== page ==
I don’t like political documentaries. I find them self-righteous and am frankly at the point in my life where I’ve heard just about enough out of Doris Kearns Goodwin, thank you very much. But I do like drugs and football, which means I’m a fan of local Jewish filmmakers Billy Corben and Alfred Spellman and was willing to check out their new documentary “537 Votes,” despite its political subject matter. It was the biggest mistake of my entire life.
537 Votes is a horror film that recounts (get it?) how the Republicans stole the 2000 Presidenital election from Al Gore. As with most bad things, the trouble started (Elian) and ended (Palm Beach) in Florida, and the film makes the case that the ever-present political manipulations of the local Cuban diaspora community’s trauma resulted in George Bush’s election, as well as, extrapolating the consequences of his Presidency out: EVERYTHING THAT IS WRONG WITH THE WORLD TODAY.
It’s been three days since I watched the film and I can’t sleep. That isn’t an exaggeration, I literally can’t sleep because I just keep thinking about what the world would be like if Al Gore had won. Would we be further along in our fight against climate change? Would we have been thrown into an endless unjustified war in the middle east? Would Trump be President? Would my wife have left me?
Seven years ago I met Marissa in Seattle on the weekend of its annual FrasierCon. She had been raised in Kosovo, and as a little girl, took comfort from the war and economic uncertainty that ravished her Country in the 1990s by watching episodes of Frasier on her village’s only TV. Every night she’d sit with her father and watch for the list of the dead and wounded on the news and then would laugh at Frasier’s antics, Niles’s quips, and Roz’s unbridled sexuality before returning to her home for dinner of one bean split three ways with her father and family goat.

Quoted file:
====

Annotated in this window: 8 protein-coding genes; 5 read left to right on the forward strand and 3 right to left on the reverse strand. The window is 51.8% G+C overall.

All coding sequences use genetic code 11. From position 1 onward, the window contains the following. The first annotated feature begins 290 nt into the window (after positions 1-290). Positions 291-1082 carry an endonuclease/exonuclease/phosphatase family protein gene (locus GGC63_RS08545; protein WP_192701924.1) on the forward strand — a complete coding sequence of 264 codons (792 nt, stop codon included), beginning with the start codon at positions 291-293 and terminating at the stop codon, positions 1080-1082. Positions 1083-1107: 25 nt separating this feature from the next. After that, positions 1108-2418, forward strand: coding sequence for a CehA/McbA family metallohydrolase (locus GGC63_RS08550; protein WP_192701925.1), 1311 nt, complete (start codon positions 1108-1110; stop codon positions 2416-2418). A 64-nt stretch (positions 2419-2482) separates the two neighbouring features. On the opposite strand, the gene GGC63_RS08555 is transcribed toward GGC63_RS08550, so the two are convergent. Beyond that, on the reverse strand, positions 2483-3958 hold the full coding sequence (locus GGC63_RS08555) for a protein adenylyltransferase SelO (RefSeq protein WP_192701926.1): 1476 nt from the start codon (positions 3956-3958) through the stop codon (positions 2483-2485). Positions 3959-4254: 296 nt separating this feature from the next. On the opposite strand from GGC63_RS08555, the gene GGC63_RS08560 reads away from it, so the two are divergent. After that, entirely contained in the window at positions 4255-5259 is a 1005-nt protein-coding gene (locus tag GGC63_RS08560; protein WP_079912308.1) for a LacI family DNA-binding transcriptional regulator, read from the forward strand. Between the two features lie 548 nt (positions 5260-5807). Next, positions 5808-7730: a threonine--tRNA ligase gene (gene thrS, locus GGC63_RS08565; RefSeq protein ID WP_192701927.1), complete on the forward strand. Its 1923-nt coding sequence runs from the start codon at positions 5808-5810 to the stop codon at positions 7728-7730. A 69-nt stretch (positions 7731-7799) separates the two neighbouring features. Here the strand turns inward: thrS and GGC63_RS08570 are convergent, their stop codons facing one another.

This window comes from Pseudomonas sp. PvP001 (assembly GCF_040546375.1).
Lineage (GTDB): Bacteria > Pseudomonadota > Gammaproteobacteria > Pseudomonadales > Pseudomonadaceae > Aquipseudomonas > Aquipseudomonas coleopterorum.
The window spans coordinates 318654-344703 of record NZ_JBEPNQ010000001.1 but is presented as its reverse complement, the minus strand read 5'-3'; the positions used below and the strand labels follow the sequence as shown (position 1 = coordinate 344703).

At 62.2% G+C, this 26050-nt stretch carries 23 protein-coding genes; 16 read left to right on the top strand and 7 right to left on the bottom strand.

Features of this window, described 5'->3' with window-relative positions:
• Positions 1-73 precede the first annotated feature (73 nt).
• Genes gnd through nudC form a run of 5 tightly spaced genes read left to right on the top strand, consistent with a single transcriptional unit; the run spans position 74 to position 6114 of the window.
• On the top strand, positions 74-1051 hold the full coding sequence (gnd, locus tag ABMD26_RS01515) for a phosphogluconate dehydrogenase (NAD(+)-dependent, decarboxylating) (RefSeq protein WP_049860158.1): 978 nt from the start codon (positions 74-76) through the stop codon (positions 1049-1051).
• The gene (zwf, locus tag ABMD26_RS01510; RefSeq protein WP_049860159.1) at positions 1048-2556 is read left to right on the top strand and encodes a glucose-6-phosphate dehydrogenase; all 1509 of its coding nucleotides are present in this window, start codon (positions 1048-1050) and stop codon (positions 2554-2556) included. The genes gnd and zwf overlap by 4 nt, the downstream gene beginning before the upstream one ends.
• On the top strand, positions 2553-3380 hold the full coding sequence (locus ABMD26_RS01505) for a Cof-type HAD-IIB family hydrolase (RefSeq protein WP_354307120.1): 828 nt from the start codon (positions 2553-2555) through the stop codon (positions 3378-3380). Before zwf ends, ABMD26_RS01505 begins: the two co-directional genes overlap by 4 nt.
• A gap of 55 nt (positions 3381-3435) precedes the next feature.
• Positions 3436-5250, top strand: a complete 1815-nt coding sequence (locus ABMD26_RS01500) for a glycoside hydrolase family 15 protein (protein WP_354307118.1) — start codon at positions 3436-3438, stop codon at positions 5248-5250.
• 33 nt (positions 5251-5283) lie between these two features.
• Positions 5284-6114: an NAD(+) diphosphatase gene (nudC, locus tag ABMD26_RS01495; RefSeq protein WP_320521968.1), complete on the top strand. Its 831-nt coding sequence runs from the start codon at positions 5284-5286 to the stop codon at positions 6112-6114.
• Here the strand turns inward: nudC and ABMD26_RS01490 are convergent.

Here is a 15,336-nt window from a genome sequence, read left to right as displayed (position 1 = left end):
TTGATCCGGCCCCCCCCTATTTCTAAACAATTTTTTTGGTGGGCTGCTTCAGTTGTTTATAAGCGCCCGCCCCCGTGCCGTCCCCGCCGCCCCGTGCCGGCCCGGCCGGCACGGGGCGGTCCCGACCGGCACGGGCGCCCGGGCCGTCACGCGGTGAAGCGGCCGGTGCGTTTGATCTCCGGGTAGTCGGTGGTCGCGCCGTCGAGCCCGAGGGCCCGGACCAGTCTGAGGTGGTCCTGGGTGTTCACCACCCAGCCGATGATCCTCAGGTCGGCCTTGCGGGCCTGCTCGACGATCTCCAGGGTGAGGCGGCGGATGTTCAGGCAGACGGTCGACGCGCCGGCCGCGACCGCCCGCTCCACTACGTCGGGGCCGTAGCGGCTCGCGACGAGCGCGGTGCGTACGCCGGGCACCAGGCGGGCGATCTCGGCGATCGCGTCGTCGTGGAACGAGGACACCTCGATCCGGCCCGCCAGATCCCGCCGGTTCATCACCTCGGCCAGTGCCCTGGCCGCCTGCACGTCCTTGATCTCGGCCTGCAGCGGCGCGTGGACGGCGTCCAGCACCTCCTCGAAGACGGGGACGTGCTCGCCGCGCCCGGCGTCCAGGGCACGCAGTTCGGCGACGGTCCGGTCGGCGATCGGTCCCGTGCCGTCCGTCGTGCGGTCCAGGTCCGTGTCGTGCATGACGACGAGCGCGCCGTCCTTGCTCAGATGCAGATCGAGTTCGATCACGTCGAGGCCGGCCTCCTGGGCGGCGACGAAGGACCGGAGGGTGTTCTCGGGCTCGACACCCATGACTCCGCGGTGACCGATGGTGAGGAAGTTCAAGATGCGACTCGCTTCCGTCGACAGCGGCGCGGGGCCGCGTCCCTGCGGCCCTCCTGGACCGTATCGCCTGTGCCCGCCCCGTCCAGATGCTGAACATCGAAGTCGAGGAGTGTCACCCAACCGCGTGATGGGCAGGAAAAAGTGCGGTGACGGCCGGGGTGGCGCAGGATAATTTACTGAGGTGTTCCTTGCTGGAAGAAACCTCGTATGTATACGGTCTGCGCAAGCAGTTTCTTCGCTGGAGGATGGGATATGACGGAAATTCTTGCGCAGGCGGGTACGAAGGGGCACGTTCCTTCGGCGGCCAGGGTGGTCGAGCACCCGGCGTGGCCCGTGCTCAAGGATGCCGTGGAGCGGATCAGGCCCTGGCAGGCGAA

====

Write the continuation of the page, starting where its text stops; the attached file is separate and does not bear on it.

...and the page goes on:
“One day, I’ll be in America,” she told her father, “like Dr. Frasier Crane, and you will live with me like his cop father Martin Crane,” she would say in between bites of her bean sliver. In 2014, she was able to join me in the United States after I purchased her through an online forum that connected eastern European women with men who had $700. When I took her out of her crate at the Port of Seattle, she was over the Daphne Moon to be in the United States. It happened to be the weekend of the City’s annual Frasier convention. “This was meant to be,” she told me, so we headed over to the convention center and were married by a Jane Leeves impersonator who turned out to actually be Jane Leeves.
“I love you,” she told me as we exchanged vows. “As much as Niles loves Daphne.” I told her I did too, although I didn’t understand the reference because I don’t like Frasier. The few episodes I remember seeing as a kid were pretentious and distractingly unfunny. That night, we flew to my home in Miami to start a life together.
The narrative around the 2000 election has always been one of Floridian incompetence, but that undermines the seriousness of the crimes that were committed against our democracy. George Bush was installed as President as a result of a concentrated effort to steal the election by making sure votes for his opponent were never counted. That’s a scary enough thought in normal times, let alone two weeks before another election in which Florida is once again responsible for safeguarding our democratic institutions and whose electoral votes will turn on the ability of Miami’s Cuban community to recognize a dictator asking for their support. God help us.